This is an important truth. How do we handle all the material we have from the mighty who have fallen? What do we do with all of the truth we have learned from them? The Accuser of the brethren will work to convince you that the fallen leader was a fake and that all great men are fakes to some extent. He will try to convince you that God was never with the man at all, and he will desire that you throw away all that you learned from him. This would be a foolish mistake. Saul was anointed of God to be king and though he died in disgrace, it did not undo all the good that he did. There will be fakes and conmen who compete for influence in your life from time to time. There are those who are truly hypocrites, and may God give us wisdom to discern them. Nevertheless, there are good men who have been mightily used of the Lord who in the end succumb to the Devil’s snares. Saul and Jonathan were good men who did a lot of good and wrought mighty victories for the Lord. David was concerned that fact not be lost in the tragedy of their fall. Thank God for the victories. Build on their labors. Remember the good. Embrace the biblical truth you have been taught. Live it before God the rest of your life. Understand that good and mighty men can fall, and make sure your life is protected with biblical safeguards.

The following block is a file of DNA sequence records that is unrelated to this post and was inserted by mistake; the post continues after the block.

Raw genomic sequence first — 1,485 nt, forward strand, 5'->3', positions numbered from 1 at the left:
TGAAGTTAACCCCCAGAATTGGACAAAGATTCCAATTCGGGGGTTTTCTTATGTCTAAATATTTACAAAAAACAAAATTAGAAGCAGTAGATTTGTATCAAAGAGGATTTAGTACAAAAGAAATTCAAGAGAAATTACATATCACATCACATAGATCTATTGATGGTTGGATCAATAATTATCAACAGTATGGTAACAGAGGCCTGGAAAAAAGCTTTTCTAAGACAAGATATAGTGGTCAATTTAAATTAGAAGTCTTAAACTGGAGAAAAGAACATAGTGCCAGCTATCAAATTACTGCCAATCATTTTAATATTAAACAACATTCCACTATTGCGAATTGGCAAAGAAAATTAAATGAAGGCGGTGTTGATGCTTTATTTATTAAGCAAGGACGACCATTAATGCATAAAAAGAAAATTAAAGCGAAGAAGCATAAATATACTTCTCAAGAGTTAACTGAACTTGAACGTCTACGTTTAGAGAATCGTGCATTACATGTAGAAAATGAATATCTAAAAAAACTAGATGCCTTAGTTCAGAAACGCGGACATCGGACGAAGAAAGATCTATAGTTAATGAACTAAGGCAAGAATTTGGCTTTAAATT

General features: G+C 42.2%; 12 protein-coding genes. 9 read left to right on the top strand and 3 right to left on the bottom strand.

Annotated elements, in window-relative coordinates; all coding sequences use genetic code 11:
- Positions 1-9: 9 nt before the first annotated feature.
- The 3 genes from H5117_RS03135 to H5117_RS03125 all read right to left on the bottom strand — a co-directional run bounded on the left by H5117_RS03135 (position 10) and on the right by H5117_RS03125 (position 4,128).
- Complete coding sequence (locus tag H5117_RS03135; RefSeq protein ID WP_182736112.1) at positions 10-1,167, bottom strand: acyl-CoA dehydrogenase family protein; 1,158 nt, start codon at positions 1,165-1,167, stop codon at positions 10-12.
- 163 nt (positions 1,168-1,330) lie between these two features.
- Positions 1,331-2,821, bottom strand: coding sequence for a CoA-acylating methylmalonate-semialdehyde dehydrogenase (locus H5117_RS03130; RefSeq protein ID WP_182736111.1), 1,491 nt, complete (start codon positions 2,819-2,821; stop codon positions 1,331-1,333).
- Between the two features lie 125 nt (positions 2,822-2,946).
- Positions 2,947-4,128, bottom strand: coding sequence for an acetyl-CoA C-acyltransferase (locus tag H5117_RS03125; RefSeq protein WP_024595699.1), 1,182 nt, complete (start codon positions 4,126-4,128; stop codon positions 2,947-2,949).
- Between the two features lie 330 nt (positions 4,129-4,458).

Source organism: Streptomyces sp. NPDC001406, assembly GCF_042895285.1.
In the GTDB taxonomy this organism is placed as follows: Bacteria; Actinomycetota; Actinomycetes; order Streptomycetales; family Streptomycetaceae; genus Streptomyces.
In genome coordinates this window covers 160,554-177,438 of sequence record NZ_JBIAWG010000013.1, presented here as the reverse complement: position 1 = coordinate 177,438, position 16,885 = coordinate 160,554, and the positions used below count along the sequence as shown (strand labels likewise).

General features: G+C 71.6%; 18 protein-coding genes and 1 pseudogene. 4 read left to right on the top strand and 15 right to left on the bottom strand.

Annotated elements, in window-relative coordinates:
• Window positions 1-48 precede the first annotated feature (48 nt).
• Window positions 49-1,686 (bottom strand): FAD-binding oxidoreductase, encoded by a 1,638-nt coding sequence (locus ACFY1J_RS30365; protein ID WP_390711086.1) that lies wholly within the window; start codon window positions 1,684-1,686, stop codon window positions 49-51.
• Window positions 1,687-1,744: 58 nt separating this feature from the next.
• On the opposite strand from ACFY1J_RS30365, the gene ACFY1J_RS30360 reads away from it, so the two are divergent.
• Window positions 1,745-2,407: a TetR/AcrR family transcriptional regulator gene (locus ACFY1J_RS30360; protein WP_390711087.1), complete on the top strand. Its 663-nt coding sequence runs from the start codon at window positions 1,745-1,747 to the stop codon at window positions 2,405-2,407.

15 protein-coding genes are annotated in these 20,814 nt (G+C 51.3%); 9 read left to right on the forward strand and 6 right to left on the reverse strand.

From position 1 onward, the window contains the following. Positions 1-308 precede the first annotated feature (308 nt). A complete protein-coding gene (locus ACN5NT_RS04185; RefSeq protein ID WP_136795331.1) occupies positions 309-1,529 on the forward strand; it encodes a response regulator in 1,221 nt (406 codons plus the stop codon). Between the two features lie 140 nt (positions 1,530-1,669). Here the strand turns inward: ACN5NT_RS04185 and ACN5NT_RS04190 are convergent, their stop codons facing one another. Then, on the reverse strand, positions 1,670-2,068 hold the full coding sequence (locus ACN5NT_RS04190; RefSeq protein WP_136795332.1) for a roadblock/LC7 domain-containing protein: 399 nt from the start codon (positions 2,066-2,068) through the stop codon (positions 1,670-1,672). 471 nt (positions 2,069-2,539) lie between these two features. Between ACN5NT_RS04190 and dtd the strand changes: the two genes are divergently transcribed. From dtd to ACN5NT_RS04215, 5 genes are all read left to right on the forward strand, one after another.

In verse 25, we are reminded that mighty men fall in battle.
How are the mighty fallen in the midst of the battle! O Jonathan, thou wast slain in thine high places. (2 Samuel 1:25)
In the Scriptures, we are reminded repeatedly that we are in a spiritual battle of epic scale. I don’t mean to sound cold or unfeeling, but the truth remains that in every battle there are casualties. Often when mighty men fall, they are on the frontlines of the battle. They are doing amazing works. They are pushing back the Enemy’s lines and taking much ground for God. The officers in the Lord’s army are high priority targets for Satan’s “special forces.” The weak and fearful are in their tents cowering from the fray. The untested critics are on the sidelines being puffed up by their blogs and posts. Those who can’t do – criticize. The heroes are on the field doing the hard things that others won’t dare to conceive. Soldiers live with heavy hearts and memories of friends who they watched die in the battle. When troops and officers are lost in the middle of a war, the war does not stop. War is hard. “Thou therefore endure hardness, as a good soldier of Jesus Christ.” 2 Timothy 2:3. We must mourn on the move and not be distracted from the battle or defeated in the battlefields of our hearts and minds. We may lose good people along the way, but the Captain of the Lord’s Host is still leading the charge and we must follow. Follow on!